MT McGuire Books

Avoiding Schoolboy Errors — Legal advice for the creative

I’m creative. As anyone else ‘creative’ will know, that means I only allocate the smallest possible amount of my brain capacity to interaction with the real world. I do this so the rest of my mind can wander to places which are much more interesting. It can make us ‘creatives’ a bit stupid, or blind to the obvious, or something that means trouble… big trouble… as I will now demonstrate.

One of the features in Few Are Chosen is the snurds; flying James Bond cars by any other name. They’re based on real cars, of course, because I’m a petrol head and that’s how they look in my mind’s eye. There’s a gang of bank robbers who drive something that looks like a mark two Jaguar, the hero who drives something 1960s Lotus Elan-shaped and the baddy, like any self respecting baddy anywhere, drives something which looks like a Mercedes. In this case, a rare 1950s roadster prototype called the Uhlenhaut Coupe which… well… it was light, it was fast (it had a modified F1 engine) and frankly, if Mercedes had ever made that thing, I’m sure the marque would enjoy even more blind devotion than it already does. In the end they made two.

So, you may notice that in books, even books about the real world, real products are never mentioned. This is because you have to ask permission to brand owners to do so and they usually say no. Then, of course, if you use their brands in your book, or at least by name, you’re in deep legal doo-doo and we all know the law whups the arse of the vague and unknowing (OK the stupid) more thoroughly than it will ever discipline a criminal.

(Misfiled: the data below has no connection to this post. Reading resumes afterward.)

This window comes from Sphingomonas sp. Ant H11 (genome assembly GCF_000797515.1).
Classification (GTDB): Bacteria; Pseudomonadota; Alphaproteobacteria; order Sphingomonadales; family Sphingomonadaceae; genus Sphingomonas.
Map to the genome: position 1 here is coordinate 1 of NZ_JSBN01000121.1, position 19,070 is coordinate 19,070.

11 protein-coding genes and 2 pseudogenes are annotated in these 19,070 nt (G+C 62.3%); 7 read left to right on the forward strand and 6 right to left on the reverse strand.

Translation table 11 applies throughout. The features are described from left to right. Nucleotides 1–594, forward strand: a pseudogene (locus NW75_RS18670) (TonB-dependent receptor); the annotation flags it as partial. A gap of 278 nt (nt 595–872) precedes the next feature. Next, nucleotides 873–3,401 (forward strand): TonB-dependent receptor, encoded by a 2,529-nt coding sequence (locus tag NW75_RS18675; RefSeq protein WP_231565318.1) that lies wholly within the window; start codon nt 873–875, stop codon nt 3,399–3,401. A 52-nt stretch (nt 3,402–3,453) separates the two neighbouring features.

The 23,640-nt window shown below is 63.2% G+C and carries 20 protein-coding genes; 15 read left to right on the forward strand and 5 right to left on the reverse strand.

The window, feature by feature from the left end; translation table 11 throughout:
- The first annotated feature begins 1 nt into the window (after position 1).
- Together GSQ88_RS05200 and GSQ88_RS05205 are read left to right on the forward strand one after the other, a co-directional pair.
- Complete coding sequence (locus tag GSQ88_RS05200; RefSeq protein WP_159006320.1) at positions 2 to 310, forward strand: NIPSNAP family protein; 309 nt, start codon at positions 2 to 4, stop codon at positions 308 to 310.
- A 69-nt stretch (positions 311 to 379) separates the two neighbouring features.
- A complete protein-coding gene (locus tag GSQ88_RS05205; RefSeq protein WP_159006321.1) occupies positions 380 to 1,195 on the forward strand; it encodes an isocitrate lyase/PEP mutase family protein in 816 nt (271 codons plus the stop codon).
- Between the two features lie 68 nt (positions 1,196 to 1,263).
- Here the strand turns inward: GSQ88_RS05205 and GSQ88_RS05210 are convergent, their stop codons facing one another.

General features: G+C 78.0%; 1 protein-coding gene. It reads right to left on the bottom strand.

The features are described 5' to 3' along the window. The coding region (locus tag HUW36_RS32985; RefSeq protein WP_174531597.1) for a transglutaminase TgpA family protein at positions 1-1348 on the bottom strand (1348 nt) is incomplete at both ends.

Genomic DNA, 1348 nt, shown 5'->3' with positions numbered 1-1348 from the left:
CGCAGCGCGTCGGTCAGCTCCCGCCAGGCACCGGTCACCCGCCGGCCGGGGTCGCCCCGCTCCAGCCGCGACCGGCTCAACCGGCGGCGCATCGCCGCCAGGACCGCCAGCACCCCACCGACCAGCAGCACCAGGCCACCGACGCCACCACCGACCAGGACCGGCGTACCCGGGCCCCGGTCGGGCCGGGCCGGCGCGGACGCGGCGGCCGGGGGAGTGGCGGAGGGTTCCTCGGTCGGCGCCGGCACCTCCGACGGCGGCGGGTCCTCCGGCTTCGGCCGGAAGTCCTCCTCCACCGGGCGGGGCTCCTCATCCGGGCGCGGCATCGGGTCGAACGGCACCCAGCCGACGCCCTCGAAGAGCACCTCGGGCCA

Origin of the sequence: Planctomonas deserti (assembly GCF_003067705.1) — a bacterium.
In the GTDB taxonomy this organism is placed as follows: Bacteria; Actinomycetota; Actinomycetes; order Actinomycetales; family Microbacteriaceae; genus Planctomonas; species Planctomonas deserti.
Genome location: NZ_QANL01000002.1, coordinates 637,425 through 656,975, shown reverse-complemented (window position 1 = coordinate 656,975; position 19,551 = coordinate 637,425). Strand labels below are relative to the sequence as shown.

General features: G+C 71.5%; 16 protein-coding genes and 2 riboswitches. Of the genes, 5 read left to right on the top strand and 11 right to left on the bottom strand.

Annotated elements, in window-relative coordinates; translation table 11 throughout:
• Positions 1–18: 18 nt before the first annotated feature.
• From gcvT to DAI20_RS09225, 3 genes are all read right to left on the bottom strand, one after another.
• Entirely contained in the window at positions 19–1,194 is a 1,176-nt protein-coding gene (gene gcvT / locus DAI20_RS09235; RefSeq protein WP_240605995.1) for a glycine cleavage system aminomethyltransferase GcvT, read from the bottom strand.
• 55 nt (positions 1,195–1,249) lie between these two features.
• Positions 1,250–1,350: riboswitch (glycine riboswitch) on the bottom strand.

The way UK trade marks work is that there are classes — about 47 in all (or is it 64? I’ve never been good with figures, the point is there are lots anyway). 

Every product fits into a class so as, a company or manufacturer you trade mark your logo and company name for the group of products yours falls into (yes the sad thing is, I’ve actually DONE this myself). 

So, if you like the Mercedes tri-pointed star and make fridges, you can go right ahead and use their logo to market your fridge as a homage. However, if you’ve invinted a thing in your head that looks and behaves like a car (except for the wings) calling it a Mercedes or inadvertently including the Mercedes badge on any illustrations of it are a definite no-no. You can describe something as Mercedes-shaped but take the ‘-shaped’ out of that and you are neck-deep in the poop.

And I was…

You would think that I, an ex-brand manager who owned a trade mark of my own, might have born this in mind while writing my book and yes, I did. I was very careful with Jag and Lotus but Mercedes seems to have slipped under the radar, well not slipped under really, I clearly went out to the pub for the night and left the screen unattended for hours. I mention it by name, all the way through, many times without the all important ‑shaped. (Shakes head in wonderment).

Idiot. Yeh. This one.

In short then, here’s the advice:-

When you’re basing anything in your book (or art) on something that exists, make sure that you change it slightly. Call it something different and avoid using the badge. 

Anyone who puts the Mercedes logo on anything that looks and behaves like a car — or describes something that looks and behaves like a car as a ‘black Mercedes’ (even if they mean Mercedes-shaped) is a bit of an idiot and asking to be sued.

MTM, moron of the week, come on down. 

By the way, if you want to reproduce a large amount of text you also need to consult the owner although, I believe you are allowed to quote a small amount — once again the numbers elude me but I think it’s about 15 words — without permission.

So, I’ve spent the last few days removing the Mercedes badge from all the illustrations of Lord Vernon’s wheels and have trawled through the book removing every instance where I have set myself up for disaster which I had, copiously, everywhere. 

And on a positive note, Lord Vernon’s vehicle now has a name — other than Mercedes — it’s the Interceptor and to me, that sounds a lot more cool. 

So there we are. Every cloud has a silver lining.

Posted September 4, 2010 and visited 4537 times, 1 so far today

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